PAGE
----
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|Not sold on Willoughby
Written by Robbin
(9/26/2009 4:36 p.m.)
in consequence of the missive, I still think, penned by CarolTS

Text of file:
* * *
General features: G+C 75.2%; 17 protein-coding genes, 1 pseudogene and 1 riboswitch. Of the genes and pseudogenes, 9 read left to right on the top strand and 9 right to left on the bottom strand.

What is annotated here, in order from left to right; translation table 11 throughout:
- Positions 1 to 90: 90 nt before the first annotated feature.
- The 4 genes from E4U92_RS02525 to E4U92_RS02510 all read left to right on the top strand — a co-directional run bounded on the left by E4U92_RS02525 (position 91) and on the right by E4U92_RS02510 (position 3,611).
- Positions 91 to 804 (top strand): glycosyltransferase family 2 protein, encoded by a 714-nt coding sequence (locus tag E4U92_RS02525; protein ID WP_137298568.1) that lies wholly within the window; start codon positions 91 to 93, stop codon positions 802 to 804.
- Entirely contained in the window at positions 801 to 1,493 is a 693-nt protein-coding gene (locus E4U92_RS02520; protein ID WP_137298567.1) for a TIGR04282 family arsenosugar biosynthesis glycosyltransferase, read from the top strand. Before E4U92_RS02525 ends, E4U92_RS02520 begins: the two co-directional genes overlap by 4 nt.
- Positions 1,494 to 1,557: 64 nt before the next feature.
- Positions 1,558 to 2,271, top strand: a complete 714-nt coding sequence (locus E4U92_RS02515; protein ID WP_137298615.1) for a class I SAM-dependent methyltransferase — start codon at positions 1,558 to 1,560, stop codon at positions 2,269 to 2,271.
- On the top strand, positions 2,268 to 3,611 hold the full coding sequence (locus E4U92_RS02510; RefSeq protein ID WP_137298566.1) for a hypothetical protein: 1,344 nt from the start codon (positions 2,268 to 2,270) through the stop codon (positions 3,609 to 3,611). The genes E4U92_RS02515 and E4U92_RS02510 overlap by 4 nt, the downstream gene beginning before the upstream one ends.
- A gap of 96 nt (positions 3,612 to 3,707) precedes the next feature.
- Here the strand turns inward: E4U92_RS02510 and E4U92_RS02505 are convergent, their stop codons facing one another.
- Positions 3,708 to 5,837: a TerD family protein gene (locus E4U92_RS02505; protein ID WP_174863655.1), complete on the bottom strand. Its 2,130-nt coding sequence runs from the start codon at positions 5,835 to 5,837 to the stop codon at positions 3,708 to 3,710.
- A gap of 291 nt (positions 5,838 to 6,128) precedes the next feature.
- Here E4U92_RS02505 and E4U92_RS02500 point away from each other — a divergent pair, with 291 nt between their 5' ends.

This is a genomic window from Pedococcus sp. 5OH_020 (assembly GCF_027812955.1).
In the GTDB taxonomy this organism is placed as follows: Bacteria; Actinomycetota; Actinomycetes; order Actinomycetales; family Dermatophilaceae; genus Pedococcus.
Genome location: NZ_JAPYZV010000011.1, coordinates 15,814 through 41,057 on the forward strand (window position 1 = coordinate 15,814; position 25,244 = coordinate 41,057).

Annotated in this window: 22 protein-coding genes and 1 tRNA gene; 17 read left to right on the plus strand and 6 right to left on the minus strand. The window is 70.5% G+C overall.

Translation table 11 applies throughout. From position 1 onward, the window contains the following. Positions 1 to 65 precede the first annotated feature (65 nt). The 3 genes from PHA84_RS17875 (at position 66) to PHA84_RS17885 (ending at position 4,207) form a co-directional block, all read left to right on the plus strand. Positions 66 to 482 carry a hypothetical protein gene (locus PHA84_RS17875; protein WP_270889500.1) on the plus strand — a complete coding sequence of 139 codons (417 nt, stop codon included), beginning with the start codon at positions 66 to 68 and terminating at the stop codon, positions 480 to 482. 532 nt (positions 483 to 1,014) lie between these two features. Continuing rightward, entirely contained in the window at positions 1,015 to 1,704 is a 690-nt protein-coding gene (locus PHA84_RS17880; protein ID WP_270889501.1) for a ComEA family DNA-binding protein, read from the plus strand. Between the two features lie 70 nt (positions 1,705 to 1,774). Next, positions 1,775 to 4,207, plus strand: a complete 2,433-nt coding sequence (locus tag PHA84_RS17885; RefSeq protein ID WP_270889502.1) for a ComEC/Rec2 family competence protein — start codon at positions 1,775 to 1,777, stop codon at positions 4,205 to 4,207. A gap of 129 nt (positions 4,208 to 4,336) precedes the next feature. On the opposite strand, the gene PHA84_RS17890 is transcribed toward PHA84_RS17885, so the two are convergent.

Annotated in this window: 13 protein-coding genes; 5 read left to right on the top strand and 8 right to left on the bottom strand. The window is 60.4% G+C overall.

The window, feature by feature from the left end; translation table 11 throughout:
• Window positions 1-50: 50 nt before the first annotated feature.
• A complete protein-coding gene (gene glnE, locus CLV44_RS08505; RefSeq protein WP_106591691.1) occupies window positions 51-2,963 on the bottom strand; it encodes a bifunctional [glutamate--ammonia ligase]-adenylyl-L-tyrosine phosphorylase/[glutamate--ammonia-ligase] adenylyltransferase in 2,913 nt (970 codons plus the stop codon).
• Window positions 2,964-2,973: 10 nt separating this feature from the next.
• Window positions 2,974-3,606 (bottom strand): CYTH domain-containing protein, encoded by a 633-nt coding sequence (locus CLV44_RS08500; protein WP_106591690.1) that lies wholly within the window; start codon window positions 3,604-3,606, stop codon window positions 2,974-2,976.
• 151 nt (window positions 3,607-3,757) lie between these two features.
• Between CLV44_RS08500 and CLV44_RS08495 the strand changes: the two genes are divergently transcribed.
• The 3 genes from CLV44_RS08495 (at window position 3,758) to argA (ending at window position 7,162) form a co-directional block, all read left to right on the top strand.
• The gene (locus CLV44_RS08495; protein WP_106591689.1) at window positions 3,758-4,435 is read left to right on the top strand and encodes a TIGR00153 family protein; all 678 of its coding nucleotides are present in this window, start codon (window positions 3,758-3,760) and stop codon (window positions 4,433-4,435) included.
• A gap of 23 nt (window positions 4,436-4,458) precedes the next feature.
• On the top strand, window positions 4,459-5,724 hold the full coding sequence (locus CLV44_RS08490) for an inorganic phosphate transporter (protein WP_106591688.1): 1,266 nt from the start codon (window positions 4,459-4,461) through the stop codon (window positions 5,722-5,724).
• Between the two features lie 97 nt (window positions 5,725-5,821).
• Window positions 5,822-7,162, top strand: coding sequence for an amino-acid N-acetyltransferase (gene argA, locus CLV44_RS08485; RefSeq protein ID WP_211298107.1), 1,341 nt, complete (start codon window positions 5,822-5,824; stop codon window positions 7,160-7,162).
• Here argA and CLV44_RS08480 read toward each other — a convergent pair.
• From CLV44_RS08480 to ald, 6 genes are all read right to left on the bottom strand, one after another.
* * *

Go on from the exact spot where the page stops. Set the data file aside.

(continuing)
I agree it is polite at times to agree with someone rather than cause a ruckus but it is still deceitful and I do not know that it was necessary with Marianne. I do not think she would have caused a ruckus. Marianne does not agree with Elinor or Edward on many subjects yet she has much affection for both. Since Willoughby is not stupid or insensible to Marianne’s manner towards him my take is Willoughby was more interested in acquiring her good opinion fast rather than honestly. I do not believe politic agreement is a good foundation on which to build a relationship with anyone but consider how important it is to Marianne for her partner to share the same tastes, opinions and enthusiasms as she does. It would be a devastating blow for her to learn otherwise whether it be only a few or many disagreements. Willoughby’s statements and behavior suggests he and Marianne do think alike but they also convinced everyone he was going to propose to Marianne. Instead he left the country and has not communicated with her since. Marianne would never have left Willoughby in such a state as he left her—in this at least it is sure they do not think alike. Additionally, in Ch. 4 “to say what she did not believe was impossible” for Marianne even for her dear sister’s benefit so Willoughby’s saying what he did not believe about his tastes, opinions and enthusiasms is actually the opposite of how Marianne thinks and behaves. (;D)
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